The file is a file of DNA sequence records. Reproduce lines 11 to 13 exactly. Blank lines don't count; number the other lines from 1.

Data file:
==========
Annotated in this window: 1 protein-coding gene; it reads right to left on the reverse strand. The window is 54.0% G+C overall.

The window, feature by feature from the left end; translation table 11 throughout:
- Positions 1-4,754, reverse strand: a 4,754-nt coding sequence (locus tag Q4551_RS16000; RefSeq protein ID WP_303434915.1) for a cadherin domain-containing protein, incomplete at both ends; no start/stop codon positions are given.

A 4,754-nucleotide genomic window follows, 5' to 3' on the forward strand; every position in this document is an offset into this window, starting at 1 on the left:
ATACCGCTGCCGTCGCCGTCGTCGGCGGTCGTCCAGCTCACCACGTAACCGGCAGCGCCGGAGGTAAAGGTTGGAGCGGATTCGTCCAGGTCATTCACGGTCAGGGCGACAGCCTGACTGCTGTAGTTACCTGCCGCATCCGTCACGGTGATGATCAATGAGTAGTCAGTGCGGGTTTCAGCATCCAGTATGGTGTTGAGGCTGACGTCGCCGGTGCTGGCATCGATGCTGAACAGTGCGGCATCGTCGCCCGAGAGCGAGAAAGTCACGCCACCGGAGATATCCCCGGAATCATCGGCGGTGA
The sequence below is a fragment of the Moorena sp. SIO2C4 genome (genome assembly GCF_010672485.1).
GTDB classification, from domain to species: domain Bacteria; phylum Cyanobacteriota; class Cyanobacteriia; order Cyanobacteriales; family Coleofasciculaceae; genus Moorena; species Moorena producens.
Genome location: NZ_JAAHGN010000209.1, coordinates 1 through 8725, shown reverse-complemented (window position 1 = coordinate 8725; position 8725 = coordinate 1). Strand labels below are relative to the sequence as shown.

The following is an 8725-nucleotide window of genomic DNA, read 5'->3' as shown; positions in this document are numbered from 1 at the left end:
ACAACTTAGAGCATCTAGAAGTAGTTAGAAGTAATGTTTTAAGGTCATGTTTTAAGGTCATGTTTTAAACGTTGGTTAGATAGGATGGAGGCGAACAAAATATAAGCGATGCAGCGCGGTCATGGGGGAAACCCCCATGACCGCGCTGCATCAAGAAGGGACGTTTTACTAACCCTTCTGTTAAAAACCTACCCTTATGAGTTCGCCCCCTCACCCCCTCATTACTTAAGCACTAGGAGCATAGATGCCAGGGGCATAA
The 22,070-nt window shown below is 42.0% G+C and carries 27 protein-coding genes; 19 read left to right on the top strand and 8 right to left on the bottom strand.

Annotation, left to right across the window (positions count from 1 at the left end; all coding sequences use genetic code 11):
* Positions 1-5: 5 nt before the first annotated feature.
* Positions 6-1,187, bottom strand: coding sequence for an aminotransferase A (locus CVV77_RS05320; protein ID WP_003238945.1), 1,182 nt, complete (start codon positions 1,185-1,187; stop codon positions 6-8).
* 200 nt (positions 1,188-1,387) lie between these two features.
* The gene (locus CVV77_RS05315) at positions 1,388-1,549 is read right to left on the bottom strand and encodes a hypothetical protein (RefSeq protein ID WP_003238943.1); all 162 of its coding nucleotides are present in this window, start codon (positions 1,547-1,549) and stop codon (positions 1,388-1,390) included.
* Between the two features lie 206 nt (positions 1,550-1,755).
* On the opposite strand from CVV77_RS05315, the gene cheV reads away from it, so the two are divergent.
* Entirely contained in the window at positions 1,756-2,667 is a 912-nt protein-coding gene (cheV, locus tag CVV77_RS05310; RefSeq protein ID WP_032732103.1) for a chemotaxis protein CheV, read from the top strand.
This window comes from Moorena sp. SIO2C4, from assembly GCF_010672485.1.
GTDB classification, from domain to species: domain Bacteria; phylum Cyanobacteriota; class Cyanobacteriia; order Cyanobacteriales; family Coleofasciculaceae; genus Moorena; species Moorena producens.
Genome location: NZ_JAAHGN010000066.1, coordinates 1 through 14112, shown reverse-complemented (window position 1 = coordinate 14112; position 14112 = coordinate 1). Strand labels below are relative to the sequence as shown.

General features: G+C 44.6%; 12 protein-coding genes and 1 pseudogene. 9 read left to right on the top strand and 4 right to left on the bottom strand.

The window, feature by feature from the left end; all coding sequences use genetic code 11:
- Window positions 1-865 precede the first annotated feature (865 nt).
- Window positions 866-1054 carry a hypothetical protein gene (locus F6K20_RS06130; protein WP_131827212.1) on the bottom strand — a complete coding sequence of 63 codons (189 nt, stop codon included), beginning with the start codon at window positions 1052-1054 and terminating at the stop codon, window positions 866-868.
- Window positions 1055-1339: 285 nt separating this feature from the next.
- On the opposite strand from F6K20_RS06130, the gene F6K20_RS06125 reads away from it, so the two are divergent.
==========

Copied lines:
The 22,070-nt window shown below is 42.0% G+C and carries 27 protein-coding genes; 19 read left to right on the top strand and 8 right to left on the bottom strand.

Annotation, left to right across the window (positions count from 1 at the left end; all coding sequences use genetic code 11):
* Positions 1-5: 5 nt before the first annotated feature.